Frequently Asked Questions
- open/close What is a class action?
- open/close What is a securities class action?
- open/close What are the benefits of a securities class action?
- open/close When is a securities class action filed against a company?
- open/close What is a class period?
- open/close How do I know if I have a securities fraud claim?
- open/close Do I have a claim if I sold my stock before or during the filing of a securities class action?
- open/close Do I have to hold my stock once a securities class action is filed?
- open/close If I continue to hold stock in a company after a significant negative disclosure, will I be precluded from participating in a settlement?
- open/close Should I bother to start a securities class action if I know that an action has already been started?
- open/close What is a lead plaintiff in a securities class action?
- open/close How does one become a lead plaintiff?
- open/close What are the responsibilities of a lead plaintiff in a securities class action?
- open/close How are damages calculated in a securities class action?
- open/close How long does it take for a securities class action to be resolved?
- open/close What does it cost to bring a securities class action?
- open/close How much of the recovery will be used to pay attorney fees?
- open/close What is a derivative action?
- open/close What types of charges are filed in a derivative lawsuit?
- open/close Do I have to own stock in the company to bring a derivative action?
- open/close How do shareholders benefit from derivative actions?
- open/close Will I have to pay anything if I bring a derivative action?
A class action is a representative lawsuit which allows a representative or named plaintiff to sue a defendant or defendants on behalf of other people who have suffered the same type of harm. A class action is filed when the issues in a case apply to so many people that it is not practical for all of them to file their own individual actions.
A securities class action is a class action filed by investors who purchased a company's debt or equity offering within a specific period of time known as a class period and who have suffered economic injury because a significant negative public disclosure about the company during that class period caused a serious drop in the company's stock price. Securities class actions generally are brought under the anti-fraud provision of the federal securities laws including Section 10(b) of the Securities and Exchange Act of 1934 and Rule 10b-5 and the Securities Act of 1933.
A securities class action provides small shareholders with the ability to litigate on an equal playing field with the large, well-funded corporations who have allegedly violated the securities laws and have a lot of money to spend on defending lawsuits directed at those violations. A class action allows many people who would never have brought an individual action against a company to seek recovery from the company without having to individually retain a lawyer and incur a legal fee.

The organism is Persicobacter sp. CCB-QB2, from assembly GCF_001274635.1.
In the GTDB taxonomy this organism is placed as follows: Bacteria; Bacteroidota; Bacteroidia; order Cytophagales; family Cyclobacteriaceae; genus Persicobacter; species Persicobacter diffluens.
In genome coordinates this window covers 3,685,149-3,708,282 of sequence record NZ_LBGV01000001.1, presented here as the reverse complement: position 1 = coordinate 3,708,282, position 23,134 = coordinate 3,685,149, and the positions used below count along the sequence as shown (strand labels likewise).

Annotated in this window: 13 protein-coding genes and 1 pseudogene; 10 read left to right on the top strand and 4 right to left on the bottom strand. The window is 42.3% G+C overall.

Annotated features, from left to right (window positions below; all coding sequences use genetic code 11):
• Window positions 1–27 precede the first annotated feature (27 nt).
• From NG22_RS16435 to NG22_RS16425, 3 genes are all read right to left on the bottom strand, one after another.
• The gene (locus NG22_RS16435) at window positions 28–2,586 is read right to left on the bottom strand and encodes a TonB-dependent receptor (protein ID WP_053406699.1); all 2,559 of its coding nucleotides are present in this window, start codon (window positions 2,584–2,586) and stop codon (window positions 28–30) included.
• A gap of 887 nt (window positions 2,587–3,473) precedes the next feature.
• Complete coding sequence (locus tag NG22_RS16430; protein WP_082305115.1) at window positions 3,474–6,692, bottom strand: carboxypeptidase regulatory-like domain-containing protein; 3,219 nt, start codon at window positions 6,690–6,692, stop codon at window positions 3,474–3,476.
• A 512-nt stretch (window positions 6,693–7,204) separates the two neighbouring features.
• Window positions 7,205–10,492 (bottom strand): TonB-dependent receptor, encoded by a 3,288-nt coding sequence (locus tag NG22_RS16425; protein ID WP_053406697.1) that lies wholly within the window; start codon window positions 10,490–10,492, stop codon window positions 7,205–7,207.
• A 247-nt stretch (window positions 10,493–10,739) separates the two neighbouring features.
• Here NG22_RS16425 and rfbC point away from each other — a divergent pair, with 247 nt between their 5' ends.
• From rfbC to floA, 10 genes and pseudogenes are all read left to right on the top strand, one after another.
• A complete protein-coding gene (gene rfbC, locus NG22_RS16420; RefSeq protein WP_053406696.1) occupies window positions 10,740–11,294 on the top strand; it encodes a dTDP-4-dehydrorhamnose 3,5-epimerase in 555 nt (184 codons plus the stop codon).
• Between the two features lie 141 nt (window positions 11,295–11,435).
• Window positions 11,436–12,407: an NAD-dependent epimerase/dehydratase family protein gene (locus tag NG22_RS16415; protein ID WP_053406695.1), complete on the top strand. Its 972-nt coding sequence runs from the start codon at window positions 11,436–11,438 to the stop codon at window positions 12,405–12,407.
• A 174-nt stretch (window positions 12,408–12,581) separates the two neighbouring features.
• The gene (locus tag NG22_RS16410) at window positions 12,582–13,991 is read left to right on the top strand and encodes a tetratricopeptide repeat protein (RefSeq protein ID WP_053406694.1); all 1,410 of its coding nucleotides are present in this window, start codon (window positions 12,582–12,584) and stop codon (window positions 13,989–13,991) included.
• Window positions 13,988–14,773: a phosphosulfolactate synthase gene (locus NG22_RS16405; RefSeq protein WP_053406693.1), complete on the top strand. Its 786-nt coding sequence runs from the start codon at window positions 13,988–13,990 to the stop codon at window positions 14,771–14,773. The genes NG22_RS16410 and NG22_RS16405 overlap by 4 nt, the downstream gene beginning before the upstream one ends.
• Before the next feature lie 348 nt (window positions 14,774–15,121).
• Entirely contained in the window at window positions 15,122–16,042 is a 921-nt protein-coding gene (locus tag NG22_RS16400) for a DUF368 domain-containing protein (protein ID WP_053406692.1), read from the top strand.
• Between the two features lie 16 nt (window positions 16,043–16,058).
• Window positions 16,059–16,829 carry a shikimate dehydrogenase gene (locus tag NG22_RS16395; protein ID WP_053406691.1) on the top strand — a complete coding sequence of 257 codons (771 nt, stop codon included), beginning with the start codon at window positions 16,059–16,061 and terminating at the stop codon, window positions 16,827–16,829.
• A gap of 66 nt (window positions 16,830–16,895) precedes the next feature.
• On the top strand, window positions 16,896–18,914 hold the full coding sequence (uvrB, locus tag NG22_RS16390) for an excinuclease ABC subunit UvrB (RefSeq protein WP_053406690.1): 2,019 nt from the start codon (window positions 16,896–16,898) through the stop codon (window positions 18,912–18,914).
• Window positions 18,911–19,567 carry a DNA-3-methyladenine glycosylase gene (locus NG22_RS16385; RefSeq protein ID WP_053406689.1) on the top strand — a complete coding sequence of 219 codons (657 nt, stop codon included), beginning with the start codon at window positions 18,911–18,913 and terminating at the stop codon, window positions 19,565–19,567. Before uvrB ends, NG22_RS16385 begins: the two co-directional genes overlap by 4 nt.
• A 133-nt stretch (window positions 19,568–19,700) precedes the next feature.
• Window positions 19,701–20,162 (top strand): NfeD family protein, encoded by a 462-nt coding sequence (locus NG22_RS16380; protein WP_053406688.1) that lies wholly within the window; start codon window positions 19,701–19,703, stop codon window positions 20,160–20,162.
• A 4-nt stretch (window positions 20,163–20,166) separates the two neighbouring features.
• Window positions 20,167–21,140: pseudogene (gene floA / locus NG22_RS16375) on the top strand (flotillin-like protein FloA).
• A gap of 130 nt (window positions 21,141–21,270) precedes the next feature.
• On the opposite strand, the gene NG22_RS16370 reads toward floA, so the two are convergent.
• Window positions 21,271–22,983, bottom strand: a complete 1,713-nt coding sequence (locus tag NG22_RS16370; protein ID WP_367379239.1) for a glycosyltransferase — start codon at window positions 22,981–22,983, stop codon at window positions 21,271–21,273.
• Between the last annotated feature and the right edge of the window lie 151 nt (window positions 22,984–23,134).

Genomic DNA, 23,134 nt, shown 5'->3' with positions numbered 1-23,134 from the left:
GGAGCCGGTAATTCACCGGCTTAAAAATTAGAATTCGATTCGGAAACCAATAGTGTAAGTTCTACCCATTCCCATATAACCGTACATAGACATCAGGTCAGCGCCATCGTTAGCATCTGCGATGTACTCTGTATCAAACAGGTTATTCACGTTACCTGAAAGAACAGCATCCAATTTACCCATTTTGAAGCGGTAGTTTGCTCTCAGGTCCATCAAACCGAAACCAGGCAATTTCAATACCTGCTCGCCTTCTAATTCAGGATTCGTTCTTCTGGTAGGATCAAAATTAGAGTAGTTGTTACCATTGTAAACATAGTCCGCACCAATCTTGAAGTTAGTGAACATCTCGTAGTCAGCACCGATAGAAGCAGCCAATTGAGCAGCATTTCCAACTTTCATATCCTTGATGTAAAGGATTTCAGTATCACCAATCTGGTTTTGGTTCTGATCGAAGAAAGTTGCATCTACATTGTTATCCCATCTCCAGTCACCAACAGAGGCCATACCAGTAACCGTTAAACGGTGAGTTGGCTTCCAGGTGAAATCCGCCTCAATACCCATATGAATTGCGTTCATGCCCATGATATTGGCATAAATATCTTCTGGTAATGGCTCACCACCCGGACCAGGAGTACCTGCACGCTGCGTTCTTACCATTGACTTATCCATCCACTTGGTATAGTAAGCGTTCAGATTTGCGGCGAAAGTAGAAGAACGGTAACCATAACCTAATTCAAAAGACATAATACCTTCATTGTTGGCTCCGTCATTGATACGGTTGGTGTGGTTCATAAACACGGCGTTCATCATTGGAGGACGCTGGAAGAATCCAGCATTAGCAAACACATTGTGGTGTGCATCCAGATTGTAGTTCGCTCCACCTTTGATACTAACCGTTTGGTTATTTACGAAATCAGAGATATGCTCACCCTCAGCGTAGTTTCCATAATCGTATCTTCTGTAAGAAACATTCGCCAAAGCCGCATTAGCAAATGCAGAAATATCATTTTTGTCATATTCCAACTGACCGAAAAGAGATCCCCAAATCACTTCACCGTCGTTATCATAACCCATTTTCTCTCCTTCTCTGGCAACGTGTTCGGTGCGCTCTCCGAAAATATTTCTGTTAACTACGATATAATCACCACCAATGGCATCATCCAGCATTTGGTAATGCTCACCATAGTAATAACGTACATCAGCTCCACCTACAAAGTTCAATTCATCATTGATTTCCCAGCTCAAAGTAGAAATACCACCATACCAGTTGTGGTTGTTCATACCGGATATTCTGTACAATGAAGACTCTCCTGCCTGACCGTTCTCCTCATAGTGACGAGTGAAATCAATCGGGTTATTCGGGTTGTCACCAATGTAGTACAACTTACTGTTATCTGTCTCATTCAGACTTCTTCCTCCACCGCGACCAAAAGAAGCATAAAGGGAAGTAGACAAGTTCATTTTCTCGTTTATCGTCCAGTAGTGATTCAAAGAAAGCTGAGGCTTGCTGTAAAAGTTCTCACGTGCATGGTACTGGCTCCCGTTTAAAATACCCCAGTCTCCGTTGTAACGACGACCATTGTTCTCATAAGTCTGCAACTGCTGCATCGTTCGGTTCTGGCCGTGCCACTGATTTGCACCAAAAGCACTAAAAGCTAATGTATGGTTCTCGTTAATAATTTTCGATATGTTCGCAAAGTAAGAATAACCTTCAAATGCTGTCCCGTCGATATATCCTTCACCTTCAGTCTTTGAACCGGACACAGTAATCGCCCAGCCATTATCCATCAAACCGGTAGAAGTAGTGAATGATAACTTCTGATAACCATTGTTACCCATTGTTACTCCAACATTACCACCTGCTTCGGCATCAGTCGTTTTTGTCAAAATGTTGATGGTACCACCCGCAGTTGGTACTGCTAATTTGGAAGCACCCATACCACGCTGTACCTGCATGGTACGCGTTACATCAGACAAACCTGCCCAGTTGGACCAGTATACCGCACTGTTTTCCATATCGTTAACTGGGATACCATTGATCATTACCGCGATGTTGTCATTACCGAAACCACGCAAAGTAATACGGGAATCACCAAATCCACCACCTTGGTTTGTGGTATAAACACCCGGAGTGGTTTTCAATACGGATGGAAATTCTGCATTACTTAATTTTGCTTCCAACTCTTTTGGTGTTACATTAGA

Securities class actions are typically brought when: (a) a publicly held company and its officers, directors, other employees, accountants or underwriters makes an untrue statement of a material fact or omits to state a material fact in a publicly disseminated communication such as a press release, newspaper article, analyst report, prospectus or proxy statement; and (b) as a result of the untrue statement or omission, the company's stock drops, injuring investors who purchased the stock during the class period.
A class period is a specific period of time that starts on the day that a company makes an untrue statement of a material fact or the day that the company has a duty to disclose a material fact and fails to do so. The class period ends on the day that the untrue statement or omission is publicly announced.
If you purchased a publicly traded security which has declined in value following a significant negative disclosure about the company, you may have a claim. Bernstein Litowitz Berger & Grossmann LLP can quickly investigate the facts and advise you as to whether you have a viable securities fraud claim. If you wish to discuss your claim or have any questions concerning your rights in a securities fraud action, please e-mail us at email@example.com. For a description of our securities fraud practice, click here.
A valid claim in a securities class action depends on when the stock was purchased. If you purchased your stock during the class period and suffered losses as a result of the alleged fraud (i.e., you sold your stock after a negative disclosure about the company), you have a claim even if you sold your stock before the start of a securities class action.
Once a securities class action is filed, you do not need to hold the stock in order to participate in a class action or in a class action settlement. However, if you sell your stock within the first 90 days following a negative disclosure, your damages will be capped at the difference between the price at which you purchased the security and the price at which you sold it.
No, you can still participate in a settlement. In the event that you continue to hold the stock, your damages will be limited to the difference between the price paid for the stock and the mean trading price of that security during the 90 day period following the company's negative disclosure.